Blanche’s teasing—particularly of Stanley—is part class warfare, part flirt. She claims to abhor the man as a “Polack” and a lout—although she herself is an alcoholic and déclassée. Pretending to find him repulsive, she is obsessed with viewing him half-naked in the apartment, a concern to which she returns many times in dialogue. As Williams has hinted, his Streetcar is named Desire.
In the end, Stanley uncovers her scandalous past and calls her bluff. He then forces himself onto her, committing an assault. The play has told us why, that is, why assault is both inevitable and consistent with the characters. This is the confrontation that the characters themselves have prepared.
Blanche DuBois andWikipedia
Informed readers of Wikipedia will want all of that passion, frustration, and ambiguity included in the play’s summary. Yet none of it appears in the “approved” Streetcar page. On the contrary, Blanche is depicted as frail and desexualized: [Stanley] dominates [his wife] in every way and is physically and emotionally abusive. Stella tolerates his primal behavior as this is part of what attracted her in the first place; their love and relationship are heavily based on powerful—even animal-like—sexual chemistry, something that Blanche finds impossible to understand.17 (emphasis added)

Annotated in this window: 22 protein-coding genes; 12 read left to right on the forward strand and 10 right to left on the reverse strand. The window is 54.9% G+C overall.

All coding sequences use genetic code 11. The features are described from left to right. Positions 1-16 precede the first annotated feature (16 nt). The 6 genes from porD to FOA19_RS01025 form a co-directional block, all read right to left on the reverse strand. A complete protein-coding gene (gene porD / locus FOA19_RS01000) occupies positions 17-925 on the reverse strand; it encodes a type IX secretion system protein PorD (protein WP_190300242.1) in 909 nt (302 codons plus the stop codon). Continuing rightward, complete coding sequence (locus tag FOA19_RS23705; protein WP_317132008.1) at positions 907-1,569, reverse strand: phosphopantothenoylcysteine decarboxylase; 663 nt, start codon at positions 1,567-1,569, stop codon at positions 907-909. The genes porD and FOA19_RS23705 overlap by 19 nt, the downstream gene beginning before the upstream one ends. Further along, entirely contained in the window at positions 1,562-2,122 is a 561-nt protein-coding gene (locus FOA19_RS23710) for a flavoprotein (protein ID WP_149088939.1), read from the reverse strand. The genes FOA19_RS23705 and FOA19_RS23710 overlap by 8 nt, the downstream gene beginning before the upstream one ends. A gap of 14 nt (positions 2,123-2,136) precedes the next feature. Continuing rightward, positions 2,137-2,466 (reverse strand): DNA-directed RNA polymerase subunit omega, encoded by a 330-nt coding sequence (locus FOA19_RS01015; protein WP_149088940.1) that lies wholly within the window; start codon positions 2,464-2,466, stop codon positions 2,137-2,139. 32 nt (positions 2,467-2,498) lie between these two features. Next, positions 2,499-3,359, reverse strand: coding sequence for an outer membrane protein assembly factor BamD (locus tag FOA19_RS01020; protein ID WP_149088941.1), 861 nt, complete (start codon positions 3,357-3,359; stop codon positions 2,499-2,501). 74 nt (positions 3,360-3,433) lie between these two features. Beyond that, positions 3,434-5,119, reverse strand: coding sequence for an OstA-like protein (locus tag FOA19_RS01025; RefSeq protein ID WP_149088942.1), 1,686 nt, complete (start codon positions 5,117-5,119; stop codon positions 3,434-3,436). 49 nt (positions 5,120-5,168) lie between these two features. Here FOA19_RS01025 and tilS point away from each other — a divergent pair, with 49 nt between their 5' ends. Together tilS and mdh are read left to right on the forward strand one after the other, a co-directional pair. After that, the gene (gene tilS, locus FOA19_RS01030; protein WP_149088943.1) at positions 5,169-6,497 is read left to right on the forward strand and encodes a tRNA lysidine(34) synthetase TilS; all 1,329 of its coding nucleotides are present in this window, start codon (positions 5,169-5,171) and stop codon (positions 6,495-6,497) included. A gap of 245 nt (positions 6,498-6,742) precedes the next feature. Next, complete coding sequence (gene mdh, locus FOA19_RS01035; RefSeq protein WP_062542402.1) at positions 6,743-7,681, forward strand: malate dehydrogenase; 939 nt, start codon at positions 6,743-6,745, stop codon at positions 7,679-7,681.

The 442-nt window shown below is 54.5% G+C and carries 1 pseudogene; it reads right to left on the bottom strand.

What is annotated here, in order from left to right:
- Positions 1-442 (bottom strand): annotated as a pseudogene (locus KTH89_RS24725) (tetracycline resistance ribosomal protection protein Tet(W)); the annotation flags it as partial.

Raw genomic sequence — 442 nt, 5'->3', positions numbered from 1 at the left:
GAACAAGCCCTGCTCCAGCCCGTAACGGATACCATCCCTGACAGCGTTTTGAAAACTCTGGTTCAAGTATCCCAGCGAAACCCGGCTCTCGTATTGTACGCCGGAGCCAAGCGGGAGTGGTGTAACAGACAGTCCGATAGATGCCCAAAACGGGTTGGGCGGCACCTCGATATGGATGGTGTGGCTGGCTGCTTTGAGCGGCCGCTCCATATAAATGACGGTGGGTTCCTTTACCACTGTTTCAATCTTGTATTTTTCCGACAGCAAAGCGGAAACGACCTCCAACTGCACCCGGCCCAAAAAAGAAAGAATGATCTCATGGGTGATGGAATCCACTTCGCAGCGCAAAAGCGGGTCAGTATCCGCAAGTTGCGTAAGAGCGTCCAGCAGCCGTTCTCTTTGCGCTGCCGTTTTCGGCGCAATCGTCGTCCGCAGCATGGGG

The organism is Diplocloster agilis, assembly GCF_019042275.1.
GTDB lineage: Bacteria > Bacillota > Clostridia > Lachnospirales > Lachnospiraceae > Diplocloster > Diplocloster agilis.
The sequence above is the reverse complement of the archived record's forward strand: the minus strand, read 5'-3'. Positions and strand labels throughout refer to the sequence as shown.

[Stanley] dominates [his wife] in every way and is physically and emotionally abusive. Stella tolerates his primal behavior as this is part of what attracted her in the first place; their love and relationship are heavily based on powerful—even animal-like—sexual chemistry, something that Blanche finds impossible to understand.17 (emphasis added)